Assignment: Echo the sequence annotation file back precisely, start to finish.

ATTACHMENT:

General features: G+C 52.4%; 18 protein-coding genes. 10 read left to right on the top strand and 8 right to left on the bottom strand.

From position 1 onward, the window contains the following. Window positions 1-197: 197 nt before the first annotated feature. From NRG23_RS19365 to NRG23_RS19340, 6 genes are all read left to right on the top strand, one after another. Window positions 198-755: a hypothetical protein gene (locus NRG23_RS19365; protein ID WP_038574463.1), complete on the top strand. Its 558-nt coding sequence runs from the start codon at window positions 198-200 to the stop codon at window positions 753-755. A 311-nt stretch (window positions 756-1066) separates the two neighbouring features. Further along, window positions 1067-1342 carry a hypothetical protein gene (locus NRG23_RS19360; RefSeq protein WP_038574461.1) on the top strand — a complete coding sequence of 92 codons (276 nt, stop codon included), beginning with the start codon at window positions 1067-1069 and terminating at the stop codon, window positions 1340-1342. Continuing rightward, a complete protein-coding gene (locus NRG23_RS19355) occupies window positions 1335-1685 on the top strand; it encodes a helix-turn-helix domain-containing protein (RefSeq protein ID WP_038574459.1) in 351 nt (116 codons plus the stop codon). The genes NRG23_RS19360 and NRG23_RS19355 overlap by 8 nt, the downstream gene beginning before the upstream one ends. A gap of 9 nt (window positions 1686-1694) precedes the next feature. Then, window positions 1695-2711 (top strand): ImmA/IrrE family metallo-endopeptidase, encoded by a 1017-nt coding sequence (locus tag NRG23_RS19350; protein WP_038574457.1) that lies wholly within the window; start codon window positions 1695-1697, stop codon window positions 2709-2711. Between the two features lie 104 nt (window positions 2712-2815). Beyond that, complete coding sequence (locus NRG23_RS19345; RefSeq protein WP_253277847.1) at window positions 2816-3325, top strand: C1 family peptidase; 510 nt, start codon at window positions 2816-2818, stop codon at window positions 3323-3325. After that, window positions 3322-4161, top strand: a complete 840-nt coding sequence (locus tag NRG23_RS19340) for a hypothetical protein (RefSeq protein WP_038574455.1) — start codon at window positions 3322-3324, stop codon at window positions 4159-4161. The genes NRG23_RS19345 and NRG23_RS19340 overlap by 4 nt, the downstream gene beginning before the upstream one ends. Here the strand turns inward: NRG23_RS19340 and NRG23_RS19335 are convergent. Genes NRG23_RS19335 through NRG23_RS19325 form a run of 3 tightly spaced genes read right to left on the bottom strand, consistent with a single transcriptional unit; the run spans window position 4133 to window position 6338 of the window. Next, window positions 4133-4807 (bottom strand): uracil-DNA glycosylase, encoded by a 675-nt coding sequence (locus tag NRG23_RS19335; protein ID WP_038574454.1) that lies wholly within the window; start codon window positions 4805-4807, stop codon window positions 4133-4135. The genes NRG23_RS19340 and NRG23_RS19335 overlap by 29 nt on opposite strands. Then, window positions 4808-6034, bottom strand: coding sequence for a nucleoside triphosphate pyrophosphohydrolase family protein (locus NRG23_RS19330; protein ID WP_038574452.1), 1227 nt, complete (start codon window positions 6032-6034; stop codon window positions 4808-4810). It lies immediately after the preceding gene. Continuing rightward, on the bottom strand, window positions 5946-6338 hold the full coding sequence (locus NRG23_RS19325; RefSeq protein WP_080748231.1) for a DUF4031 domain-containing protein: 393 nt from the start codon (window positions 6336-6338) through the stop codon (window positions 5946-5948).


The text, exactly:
General features: G+C 52.4%; 18 protein-coding genes. 10 read left to right on the top strand and 8 right to left on the bottom strand.

From position 1 onward, the window contains the following. Window positions 1-197: 197 nt before the first annotated feature. From NRG23_RS19365 to NRG23_RS19340, 6 genes are all read left to right on the top strand, one after another. Window positions 198-755: a hypothetical protein gene (locus NRG23_RS19365; protein ID WP_038574463.1), complete on the top strand. Its 558-nt coding sequence runs from the start codon at window positions 198-200 to the stop codon at window positions 753-755. A 311-nt stretch (window positions 756-1066) separates the two neighbouring features. Further along, window positions 1067-1342 carry a hypothetical protein gene (locus NRG23_RS19360; RefSeq protein WP_038574461.1) on the top strand — a complete coding sequence of 92 codons (276 nt, stop codon included), beginning with the start codon at window positions 1067-1069 and terminating at the stop codon, window positions 1340-1342. Continuing rightward, a complete protein-coding gene (locus NRG23_RS19355) occupies window positions 1335-1685 on the top strand; it encodes a helix-turn-helix domain-containing protein (RefSeq protein ID WP_038574459.1) in 351 nt (116 codons plus the stop codon). The genes NRG23_RS19360 and NRG23_RS19355 overlap by 8 nt, the downstream gene beginning before the upstream one ends. A gap of 9 nt (window positions 1686-1694) precedes the next feature. Then, window positions 1695-2711 (top strand): ImmA/IrrE family metallo-endopeptidase, encoded by a 1017-nt coding sequence (locus tag NRG23_RS19350; protein WP_038574457.1) that lies wholly within the window; start codon window positions 1695-1697, stop codon window positions 2709-2711. Between the two features lie 104 nt (window positions 2712-2815). Beyond that, complete coding sequence (locus NRG23_RS19345; RefSeq protein WP_253277847.1) at window positions 2816-3325, top strand: C1 family peptidase; 510 nt, start codon at window positions 2816-2818, stop codon at window positions 3323-3325. After that, window positions 3322-4161, top strand: a complete 840-nt coding sequence (locus tag NRG23_RS19340) for a hypothetical protein (RefSeq protein WP_038574455.1) — start codon at window positions 3322-3324, stop codon at window positions 4159-4161. The genes NRG23_RS19345 and NRG23_RS19340 overlap by 4 nt, the downstream gene beginning before the upstream one ends. Here the strand turns inward: NRG23_RS19340 and NRG23_RS19335 are convergent. Genes NRG23_RS19335 through NRG23_RS19325 form a run of 3 tightly spaced genes read right to left on the bottom strand, consistent with a single transcriptional unit; the run spans window position 4133 to window position 6338 of the window. Next, window positions 4133-4807 (bottom strand): uracil-DNA glycosylase, encoded by a 675-nt coding sequence (locus tag NRG23_RS19335; protein ID WP_038574454.1) that lies wholly within the window; start codon window positions 4805-4807, stop codon window positions 4133-4135. The genes NRG23_RS19340 and NRG23_RS19335 overlap by 29 nt on opposite strands. Then, window positions 4808-6034, bottom strand: coding sequence for a nucleoside triphosphate pyrophosphohydrolase family protein (locus NRG23_RS19330; protein ID WP_038574452.1), 1227 nt, complete (start codon window positions 6032-6034; stop codon window positions 4808-4810). It lies immediately after the preceding gene. Continuing rightward, on the bottom strand, window positions 5946-6338 hold the full coding sequence (locus NRG23_RS19325; RefSeq protein WP_080748231.1) for a DUF4031 domain-containing protein: 393 nt from the start codon (window positions 6336-6338) through the stop codon (window positions 5946-5948).